The wine was never sweeter, the days of summer never cooler. Lecturers at seminars in nondescript motel rooms were never more meaningful.

Racing's golden years were the late 1980s claims Kirk Shelmerdine, crew chief for Dale Earnhardt when Dale won four of his seven Winston Cup championships. "Those were the pure and innocent years," Shelmerdine says.

It was before jets chauffeured drivers from track to track. Before motor coaches lined pit areas, sealing each driver into his own vault, keeping him out of reach of the public, the media and crewmen he might not want to see.

"There were about a half dozen of us, I guess-me, Will Lind, David Smith, Chocolate Myers, Danny Lawrence and, of course, Richard Childress. Earnhardt was either with us, or we were in close contact with him all the time.

"There were good guys back at the shop, but we were the ones on the road together, crammed into a van and a room at Motel 6. Most of the time drivers lived on the road with their crews."

Shelmerdine says that sometimes when a new person went to work at the shop, "Dale would walk right by him and never speak, sometimes not even look at him," he says. "It was just a test to get the reaction of the newcomer.

"Earnhardt could be tough, but some of that toughness he was credited with having was just his front. He was a very sensitive person. I'm not sure that was a part of him he liked. He would let things get to him. The wrong word at the wrong time would bother him. There were a lot of people he cared about."

Shelmerdine knew Earnhardt better than any crewman in the business. His four titles with Childress puts him second on the win list among crew chiefs. Dale Inman is first with eight.

"We had lines we did not cross, but not many," Shelmerdine says. "I could read Dale's mood. His personality was outgoing, and if he was mad, it didn't take long to figure it out. You just had to tiptoe around it and go on with what you were doing."

Earnhardt did not like distractions. He admired talent and struggled with potential. One day at Talladega in the back of his hauler, Professor Earnhardt spoke on the pitfalls of potential. "Say you're a track star, and everybody says your potential is to run the 100-yard dash in 10 seconds," Earnhardt says. "Then one day you actually run it in 10 seconds. That's no longer your potential. Now your potential is 9.9 seconds. It never stops."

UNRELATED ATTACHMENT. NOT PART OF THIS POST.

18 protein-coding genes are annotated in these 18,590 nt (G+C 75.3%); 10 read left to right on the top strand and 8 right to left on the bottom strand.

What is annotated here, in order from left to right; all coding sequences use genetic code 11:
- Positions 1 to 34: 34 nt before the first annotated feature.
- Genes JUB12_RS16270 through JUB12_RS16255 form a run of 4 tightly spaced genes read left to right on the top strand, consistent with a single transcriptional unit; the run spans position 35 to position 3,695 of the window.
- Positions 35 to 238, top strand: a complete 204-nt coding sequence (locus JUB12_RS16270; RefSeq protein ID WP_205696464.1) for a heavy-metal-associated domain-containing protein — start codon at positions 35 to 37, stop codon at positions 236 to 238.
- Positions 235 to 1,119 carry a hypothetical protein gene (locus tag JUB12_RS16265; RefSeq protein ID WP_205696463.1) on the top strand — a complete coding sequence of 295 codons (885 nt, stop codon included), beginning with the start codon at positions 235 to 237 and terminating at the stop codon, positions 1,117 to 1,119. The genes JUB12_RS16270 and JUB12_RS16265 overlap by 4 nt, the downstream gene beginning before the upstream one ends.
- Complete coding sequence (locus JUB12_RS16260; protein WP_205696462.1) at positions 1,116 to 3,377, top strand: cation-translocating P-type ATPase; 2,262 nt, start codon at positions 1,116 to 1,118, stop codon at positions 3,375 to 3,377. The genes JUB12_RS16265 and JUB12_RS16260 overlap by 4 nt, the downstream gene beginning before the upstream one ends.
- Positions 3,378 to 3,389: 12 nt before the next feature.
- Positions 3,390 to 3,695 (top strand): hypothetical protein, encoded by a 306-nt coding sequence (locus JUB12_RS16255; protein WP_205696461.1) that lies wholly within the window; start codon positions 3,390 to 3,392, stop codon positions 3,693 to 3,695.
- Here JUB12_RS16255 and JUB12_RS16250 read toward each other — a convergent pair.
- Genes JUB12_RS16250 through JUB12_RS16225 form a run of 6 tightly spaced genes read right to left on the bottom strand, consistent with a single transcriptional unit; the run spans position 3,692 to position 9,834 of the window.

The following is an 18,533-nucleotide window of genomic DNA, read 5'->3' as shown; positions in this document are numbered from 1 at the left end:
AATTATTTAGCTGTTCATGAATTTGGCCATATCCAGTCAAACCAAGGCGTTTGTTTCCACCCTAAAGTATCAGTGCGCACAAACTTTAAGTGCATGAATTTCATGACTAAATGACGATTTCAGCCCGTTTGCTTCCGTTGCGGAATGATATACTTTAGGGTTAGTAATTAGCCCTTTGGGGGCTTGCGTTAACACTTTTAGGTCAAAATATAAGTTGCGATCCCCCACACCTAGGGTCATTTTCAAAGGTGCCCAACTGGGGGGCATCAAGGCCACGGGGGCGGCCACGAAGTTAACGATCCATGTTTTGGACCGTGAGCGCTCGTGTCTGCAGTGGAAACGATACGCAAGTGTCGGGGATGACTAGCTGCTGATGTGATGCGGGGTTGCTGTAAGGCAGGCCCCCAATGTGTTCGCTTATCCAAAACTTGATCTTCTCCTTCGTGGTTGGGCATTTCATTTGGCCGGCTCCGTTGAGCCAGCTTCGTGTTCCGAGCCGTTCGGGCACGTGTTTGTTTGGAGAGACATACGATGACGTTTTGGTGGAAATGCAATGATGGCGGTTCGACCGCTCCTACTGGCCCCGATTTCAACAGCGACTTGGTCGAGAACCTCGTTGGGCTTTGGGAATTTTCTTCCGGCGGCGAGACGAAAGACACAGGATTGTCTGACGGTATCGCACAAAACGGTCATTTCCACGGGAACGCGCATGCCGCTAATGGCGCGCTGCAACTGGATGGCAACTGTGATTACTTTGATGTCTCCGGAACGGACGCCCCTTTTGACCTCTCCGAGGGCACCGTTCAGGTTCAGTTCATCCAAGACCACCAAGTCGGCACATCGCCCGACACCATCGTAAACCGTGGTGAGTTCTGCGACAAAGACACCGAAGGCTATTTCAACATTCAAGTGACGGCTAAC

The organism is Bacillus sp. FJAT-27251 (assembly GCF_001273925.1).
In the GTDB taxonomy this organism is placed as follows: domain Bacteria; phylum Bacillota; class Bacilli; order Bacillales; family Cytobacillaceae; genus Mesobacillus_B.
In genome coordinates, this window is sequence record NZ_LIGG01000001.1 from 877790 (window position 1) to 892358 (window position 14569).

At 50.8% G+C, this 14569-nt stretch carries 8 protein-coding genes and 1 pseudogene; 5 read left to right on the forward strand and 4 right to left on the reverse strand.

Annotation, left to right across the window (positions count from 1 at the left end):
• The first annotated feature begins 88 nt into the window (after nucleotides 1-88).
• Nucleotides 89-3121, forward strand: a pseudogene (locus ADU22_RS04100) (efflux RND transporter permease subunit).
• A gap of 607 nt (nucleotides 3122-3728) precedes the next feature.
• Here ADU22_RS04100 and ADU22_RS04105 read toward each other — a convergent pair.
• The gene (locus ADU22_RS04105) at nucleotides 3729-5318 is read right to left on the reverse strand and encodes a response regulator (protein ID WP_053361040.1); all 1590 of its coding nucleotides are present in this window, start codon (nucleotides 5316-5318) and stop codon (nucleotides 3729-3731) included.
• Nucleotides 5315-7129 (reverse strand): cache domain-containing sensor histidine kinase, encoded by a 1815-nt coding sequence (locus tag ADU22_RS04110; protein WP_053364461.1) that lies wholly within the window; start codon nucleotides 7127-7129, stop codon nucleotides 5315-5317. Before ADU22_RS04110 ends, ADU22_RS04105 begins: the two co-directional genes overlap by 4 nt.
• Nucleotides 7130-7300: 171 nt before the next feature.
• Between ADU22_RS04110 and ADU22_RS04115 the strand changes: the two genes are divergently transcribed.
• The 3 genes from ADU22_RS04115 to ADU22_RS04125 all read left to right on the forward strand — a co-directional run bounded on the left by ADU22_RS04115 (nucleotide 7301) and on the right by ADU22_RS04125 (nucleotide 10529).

"There was nothing in the world that would make him happier than winning a big race, especially if he had to pull something off to get the victory," Shelmerdine says.

"The most disappointed I ever saw him was when he had to get out of the car at Indianapolis a week after that bad wreck at Talladega. That upset him, so the next week he won the pole at Watkins Glen. That was payback to himself for having to get out at Indy."

Shelmerdine, a native of Philadelphia, moved south in 1976 to drive a stock car. He worked for James Hylton for three and a half years, then joined the DiGard team when Darrell Waltrip was driver, Buddy Parrott crew chief, and Robert Yates the engine builder. In the fall of 1980, he joined Childress when Childress was still a driver. He stayed with Childress Racing through the '92 season and, like a cowboy hero, rode off into the sunset pursuing his dream of becoming a driver.

He has won half a dozen races and 10 or so poles on the ARCA and Sportsman circuits. He hopes to make the field for this year's Daytona 500.

Shelmerdine firmly believes Earnhardt's death robbed the seven-time champ of an eighth title-maybe more. "There were times in the '90s when things didn't go well for the man, but late in his career, the last season or two, things were looking up. The crew was getting the cars to where Dale was enjoying the races again. He had that sparkle in his eyes. 2001 would have been a great season for him."

Then, would Earnhardt have discarded the word "potential?" Probably not. Behind that sly smile, he would have said: "I don't know why I won this eighth championship. I guess now they will expect me to win it again next year."

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